Kale with Garlic and Cranberries (Paleo, AIP, GAPS, Wahls, Whole30)


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  • Author: Eileen Laird
  • Total Time: 12 minutes
  • Yield: 4 servings

Ingredients

  • 2 Tbsp. extra virgin olive oil
  • 3 cloves garlic (minced)
  • 1 large bunch of lacinato kale (de-stemmed & chopped)
  • 1/4 cup dried cranberries
  • 1/4 cup water
  • sea salt, to taste
  • black pepper, to taste (optional – omit for AIP)

Instructions

  1. Mince your garlic first and allow it to rest while you prepare the other ingredients. This allows it to release the medicinal compound – allicin.
  2. If you've never had kale before, you'll notice the stems are quite hard. Peel the leaves off the stems, and throw the stems away. Then chop the leaves into bite-sized pieces.
  3. Heat olive oil in a large skillet or soup pot over medium heat. (I use a soup pot to keep the kale from flying around the kitchen during the “tossing” part of the next step.)
  4. Add garlic and sauté for 30 seconds. Add kale and toss to coat evenly with the oil.
  5. Add cranberries & water. Cover and cook for 5 more minutes, stirring occasionally.
  6. Add salt & pepper last, toss to coat, and enjoy!

Notes

  1. If you're feeling adventurous, you can try cooking the leftover kale stems instead of throwing them away. Here's a recipe: Smoky Sautéed Kale Stems.
  • Prep Time: 5 minutes
  • Cook Time: 7 minutes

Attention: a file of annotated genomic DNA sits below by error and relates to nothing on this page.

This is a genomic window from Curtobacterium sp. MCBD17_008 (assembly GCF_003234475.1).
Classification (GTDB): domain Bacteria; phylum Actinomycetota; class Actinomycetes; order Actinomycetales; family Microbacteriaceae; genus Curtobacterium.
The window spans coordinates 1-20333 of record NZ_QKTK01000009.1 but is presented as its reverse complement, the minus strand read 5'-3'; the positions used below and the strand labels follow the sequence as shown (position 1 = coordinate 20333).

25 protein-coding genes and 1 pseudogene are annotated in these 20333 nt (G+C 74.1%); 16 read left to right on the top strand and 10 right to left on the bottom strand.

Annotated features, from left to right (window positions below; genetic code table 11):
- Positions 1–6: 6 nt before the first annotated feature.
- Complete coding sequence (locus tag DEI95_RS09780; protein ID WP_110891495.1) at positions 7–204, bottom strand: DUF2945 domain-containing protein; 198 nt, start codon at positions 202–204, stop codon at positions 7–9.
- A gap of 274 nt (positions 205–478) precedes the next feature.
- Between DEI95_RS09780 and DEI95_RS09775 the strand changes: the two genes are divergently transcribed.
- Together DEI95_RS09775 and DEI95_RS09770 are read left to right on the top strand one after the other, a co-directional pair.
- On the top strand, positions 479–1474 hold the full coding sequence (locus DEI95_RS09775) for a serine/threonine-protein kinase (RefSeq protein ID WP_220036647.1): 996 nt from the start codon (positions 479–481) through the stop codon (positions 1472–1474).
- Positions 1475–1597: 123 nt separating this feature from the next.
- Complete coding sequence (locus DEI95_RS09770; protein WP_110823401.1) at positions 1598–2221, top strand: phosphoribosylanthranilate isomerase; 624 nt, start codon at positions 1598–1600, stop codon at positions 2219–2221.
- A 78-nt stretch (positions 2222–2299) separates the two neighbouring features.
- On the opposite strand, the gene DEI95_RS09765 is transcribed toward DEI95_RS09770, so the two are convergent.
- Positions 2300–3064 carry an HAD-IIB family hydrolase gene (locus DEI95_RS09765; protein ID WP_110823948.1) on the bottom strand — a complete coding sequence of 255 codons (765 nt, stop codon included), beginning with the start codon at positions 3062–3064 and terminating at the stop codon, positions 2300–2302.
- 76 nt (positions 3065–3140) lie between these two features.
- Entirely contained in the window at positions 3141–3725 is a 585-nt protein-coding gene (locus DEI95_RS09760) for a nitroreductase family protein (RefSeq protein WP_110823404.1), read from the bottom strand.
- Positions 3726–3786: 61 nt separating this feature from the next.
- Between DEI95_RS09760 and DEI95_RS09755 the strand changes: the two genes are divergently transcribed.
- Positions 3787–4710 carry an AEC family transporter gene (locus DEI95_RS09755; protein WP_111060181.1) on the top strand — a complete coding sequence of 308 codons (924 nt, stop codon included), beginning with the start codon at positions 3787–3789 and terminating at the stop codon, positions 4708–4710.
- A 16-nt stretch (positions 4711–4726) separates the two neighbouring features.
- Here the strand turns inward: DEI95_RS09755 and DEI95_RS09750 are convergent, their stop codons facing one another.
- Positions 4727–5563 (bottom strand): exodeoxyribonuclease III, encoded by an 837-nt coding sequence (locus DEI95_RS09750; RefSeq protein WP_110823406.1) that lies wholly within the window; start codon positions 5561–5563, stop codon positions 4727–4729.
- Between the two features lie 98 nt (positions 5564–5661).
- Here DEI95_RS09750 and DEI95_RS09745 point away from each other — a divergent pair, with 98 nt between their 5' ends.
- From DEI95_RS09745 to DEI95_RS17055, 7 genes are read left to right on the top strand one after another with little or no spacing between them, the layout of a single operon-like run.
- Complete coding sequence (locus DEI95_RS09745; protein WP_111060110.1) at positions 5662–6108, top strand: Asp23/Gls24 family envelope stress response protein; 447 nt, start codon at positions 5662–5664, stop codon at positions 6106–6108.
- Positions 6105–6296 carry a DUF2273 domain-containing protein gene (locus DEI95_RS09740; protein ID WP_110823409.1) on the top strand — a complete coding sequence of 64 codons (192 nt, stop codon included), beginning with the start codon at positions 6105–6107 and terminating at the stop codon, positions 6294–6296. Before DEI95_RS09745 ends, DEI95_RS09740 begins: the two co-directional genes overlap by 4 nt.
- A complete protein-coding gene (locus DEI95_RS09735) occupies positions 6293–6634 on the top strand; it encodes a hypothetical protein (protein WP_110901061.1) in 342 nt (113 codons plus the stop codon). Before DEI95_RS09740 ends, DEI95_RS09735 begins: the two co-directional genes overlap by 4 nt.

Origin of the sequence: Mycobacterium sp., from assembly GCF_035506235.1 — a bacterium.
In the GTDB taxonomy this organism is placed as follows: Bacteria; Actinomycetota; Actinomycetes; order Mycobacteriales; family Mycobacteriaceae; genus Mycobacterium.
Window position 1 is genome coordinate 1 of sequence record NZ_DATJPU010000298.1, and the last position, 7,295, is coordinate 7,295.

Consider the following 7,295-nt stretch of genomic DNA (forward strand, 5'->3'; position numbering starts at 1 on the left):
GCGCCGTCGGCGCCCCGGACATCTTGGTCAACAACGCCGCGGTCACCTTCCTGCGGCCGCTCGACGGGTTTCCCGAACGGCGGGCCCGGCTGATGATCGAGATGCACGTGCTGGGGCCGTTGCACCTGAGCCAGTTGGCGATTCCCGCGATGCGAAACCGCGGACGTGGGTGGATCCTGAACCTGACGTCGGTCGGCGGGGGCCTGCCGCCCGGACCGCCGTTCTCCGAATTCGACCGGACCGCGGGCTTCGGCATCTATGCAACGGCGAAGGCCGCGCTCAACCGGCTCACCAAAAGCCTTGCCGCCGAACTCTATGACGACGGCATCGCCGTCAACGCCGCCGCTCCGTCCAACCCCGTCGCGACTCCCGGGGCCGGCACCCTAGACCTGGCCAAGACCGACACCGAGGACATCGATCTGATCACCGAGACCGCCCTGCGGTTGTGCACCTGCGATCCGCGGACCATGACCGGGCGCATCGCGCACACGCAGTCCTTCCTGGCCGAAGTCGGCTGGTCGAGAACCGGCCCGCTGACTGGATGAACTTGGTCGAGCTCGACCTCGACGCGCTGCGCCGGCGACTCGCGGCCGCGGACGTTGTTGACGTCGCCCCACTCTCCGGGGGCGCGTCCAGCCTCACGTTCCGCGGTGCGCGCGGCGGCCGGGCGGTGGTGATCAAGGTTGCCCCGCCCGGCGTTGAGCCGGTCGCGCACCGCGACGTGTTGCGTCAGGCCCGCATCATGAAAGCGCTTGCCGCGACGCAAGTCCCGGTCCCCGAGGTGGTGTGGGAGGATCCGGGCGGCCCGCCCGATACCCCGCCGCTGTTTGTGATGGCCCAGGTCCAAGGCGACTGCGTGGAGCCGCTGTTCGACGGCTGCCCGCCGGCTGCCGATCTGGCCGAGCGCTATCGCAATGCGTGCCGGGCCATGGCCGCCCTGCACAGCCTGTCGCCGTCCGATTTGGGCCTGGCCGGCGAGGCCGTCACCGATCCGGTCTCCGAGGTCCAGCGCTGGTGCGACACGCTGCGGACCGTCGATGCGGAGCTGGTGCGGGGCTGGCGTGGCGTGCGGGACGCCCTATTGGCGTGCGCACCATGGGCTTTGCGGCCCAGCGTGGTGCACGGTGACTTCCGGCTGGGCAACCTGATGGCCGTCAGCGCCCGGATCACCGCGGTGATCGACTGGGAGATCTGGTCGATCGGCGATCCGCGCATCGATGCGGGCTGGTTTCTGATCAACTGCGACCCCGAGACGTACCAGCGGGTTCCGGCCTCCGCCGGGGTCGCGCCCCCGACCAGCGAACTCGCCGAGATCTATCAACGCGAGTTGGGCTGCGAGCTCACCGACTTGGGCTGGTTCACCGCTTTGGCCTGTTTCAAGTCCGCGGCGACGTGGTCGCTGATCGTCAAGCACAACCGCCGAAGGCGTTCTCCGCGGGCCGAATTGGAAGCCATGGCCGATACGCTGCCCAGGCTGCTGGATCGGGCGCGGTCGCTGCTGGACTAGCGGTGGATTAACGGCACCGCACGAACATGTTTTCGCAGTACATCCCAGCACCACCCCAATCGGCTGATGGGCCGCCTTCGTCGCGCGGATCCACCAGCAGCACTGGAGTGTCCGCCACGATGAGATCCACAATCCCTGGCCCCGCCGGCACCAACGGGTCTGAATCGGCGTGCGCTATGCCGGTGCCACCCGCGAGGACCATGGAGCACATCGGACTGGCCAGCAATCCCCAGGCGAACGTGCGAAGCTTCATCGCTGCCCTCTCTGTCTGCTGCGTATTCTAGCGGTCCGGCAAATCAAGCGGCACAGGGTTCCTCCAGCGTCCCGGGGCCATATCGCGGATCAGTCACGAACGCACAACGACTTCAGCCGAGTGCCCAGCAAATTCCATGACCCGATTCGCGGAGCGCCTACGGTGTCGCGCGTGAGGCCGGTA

• Category: Side Dishes
  • Method: Stovetop

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31 comments on “Kale with Garlic and Cranberries (Paleo, AIP, GAPS, Wahls, Whole30)”

  1. I’ve been sautéing kale in coconut oil with chopped cranberries, garlic salt and a few chopped walnuts. What difference would adding the water make?

    1. It’s called a saute-steam technique, and I’ve used it with many vegetables. It cooks them faster. Your variation sounds delicious, apelila.

  2. Made a double batch of this as a side for Thanksgiving! My family was a bit afraid of it so I had a big bunch of it left over. My better half decided it would be a good idea to eat it cold with a can of smoked oysters thrown in… let me tell you something this dish is excellent with smoked oysters which makes it an even bigger nutrient boost with all the zinc! Thanks for sharing all these great recipes with us!

  3. I have not been able to find dried cranberries without sugar. Have you?
    When I made my own in my dehydrator, it took several days and they turned out too astringent to eat.
    I’ve heard that organic dried cranberries coated with honey exist, but haven’t found them.